Salar de Uyuni (or Salar de Tunupa) is the world’s largest salt flat. Photographers flock here to capture the unique landscape. Salar is salt flat in Spanish. Salar de Tunupa is 10,582 square kilometers (4,086 sq mi) which is roughly 100 times the size of the Bonneville Salt Flats in the United States and the size of Jamaica. It is located in the Potosí and Oruro departments in southwest Bolivia. The elevation is 3,656 meters (11,995 ft) above sea level.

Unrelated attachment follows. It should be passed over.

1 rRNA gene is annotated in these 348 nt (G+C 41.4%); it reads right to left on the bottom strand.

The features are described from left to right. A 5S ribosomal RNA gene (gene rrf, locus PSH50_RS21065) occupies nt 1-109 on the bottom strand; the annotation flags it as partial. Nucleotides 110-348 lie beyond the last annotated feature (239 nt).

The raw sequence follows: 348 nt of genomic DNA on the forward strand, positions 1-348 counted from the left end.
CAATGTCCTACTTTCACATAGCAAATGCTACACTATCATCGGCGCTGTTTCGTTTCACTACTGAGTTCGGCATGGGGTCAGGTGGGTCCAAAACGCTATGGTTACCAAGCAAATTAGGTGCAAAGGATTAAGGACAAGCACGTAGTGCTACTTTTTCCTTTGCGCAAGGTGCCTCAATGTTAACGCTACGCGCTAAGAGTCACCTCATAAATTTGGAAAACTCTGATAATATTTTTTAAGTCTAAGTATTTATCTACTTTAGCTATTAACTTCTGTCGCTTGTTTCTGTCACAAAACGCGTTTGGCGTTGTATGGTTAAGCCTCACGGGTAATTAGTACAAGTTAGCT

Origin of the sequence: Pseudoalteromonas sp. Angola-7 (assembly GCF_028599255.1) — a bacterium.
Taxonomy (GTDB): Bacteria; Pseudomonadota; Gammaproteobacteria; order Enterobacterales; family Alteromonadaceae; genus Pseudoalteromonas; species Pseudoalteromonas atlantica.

It is covered by a few meters of salt crust, which has an extraordinary flatness with the average altitude variations within one meter over the entire area of the Salar. The crust serves as a source of salt and covers a pool of brine, which is exceptionally rich in lithium. It contains 50 to 70% of the world’s lithium reserves.
Salar de Tunupa is estimated to contain 10 billion tonnes of salt, of which less than 25,000 tonnes is extracted annually.
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The large area, weather conditions, clear skies, and the exceptional flatness of the surface make the Salar an ideal object for calibrating the altimeters of Earth observation satellites.
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